Saturday, June 20, 2009

JW Study Meeting #21

Our next meeting was today, and so Sarah was around for it as well. The reason we skipped a week in there is that Uriah had to cancel because a Bethel speaker was coming to the Kingdom Hall. I couldn't make it to that, unfortunately.

The first thing we did was a bit of small talk, and after I mentioned that my mother and her friend from North Ireland are in New York City today, Uriah mentioned the one time when he was eight years old and in the scouts, and in New York City their leader accidentally took a wrong turn and led their troop into a topless bar. I imagine that required quite a bit of explaining to parents! I mentioned how a couple times when I was in NYC, I often walked past Bethel, and he said that he thinks they might eventually actually move their HQ increasingly out of the city to places like Patterson and some other town starting with "W", the precise name of which I forget.

We then got to talking about the convention, which will be from the last day in July to the first two days in August, and he'll be glad to give me a ride if I don't mind being there an hour or so after it ends each day--which is fine with me, because come on, where better for me to hang out than after hours at a JW convention? Also, I mentioned how I'd heard that one of the books released will be a commentary on Acts, and we both agree that that'd be sweet.

Next Uriah mentioned his research into the Sodom and Gomorrah bit, and his conclusion was that some people from Sodom and Gomorrah will be resurrected, but most will not. He gave me an article from the 15 August 1982 Watchtower, so I'll have to read through it, look up some of the conflicting opinions, and ask him to look into them.We then got to Romans 8:11 and had some fun discussion in circles (which was a pattern that was to mark the remainder of the day). I got him to agree that "make YOUR mortal bodies alive" (Rom 8:11, NWT) has reference to the resurrection, and he agrees that Paul is addressing the anointed. Uriah pointed me to Ephesians 2:4-6, and I then explained how resurrection was historically used both literally and metaphorically--in the Old Testament as a metaphor for Israel's return from exile, and in the New Testament as a metaphor for the current transformation in life that takes place upon acceptance of Christ. I pointed out that Paul talks here in the past tense about our being raised up, which clearly must be metaphorical, and he agreed; so then we returned to Romans 8:11, which I pointed out appears to refer to literal resurrection, not metaphorical. Ultimately, Uriah isn't sure why Paul said "mortal bodies" instead of "mortal lives".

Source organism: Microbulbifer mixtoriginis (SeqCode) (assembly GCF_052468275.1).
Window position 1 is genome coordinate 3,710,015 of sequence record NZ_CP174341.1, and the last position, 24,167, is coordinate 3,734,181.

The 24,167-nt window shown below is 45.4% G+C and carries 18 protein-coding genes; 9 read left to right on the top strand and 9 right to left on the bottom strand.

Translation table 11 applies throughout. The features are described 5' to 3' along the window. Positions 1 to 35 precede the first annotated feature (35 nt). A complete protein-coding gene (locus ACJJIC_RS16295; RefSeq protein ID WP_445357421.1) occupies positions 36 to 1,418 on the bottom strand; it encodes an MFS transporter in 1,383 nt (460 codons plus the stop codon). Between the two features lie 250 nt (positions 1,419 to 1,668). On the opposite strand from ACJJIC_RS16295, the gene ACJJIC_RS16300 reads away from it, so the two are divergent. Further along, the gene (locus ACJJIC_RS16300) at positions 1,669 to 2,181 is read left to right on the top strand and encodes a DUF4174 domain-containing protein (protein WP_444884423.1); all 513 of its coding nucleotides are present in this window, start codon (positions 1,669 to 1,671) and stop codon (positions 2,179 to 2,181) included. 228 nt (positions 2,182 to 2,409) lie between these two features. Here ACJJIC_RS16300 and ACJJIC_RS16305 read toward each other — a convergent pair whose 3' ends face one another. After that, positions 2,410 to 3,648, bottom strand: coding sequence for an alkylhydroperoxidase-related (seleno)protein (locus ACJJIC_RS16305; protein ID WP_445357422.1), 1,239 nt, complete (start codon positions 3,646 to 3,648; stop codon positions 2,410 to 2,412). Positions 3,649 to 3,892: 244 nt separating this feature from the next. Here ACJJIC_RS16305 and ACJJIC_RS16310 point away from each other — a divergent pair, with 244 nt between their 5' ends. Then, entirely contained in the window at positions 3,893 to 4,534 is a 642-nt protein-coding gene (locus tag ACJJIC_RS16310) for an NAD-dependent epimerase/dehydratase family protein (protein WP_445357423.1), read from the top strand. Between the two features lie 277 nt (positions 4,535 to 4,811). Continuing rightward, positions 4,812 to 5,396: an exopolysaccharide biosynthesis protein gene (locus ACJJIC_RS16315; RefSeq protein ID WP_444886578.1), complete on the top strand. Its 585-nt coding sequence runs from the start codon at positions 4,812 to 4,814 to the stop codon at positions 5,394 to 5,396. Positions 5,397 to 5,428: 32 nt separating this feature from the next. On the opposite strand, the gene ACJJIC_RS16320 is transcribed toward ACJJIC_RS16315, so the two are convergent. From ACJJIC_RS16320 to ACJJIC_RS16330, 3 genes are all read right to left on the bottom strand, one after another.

Uriah then asked me to turn to 1 Corinthians 15, esp vv. 35-40, 50-53. (We oddly had no discussion of the "flesh and blood" thing, which is surprising considering how prominent that argument is in JW literature.) So first he asked me my opinion about corruptibility, which he interestingly identifies with physicality--not a mere association, but actually identification. (Note to self: Ask Uriah whether Satan is incorruptible.) We got into a discussion of everlasting life and immortality, and here I sort of fumbled; I opted to defer the question of whether the sinless angels have immortality, and I'll have to look more into that.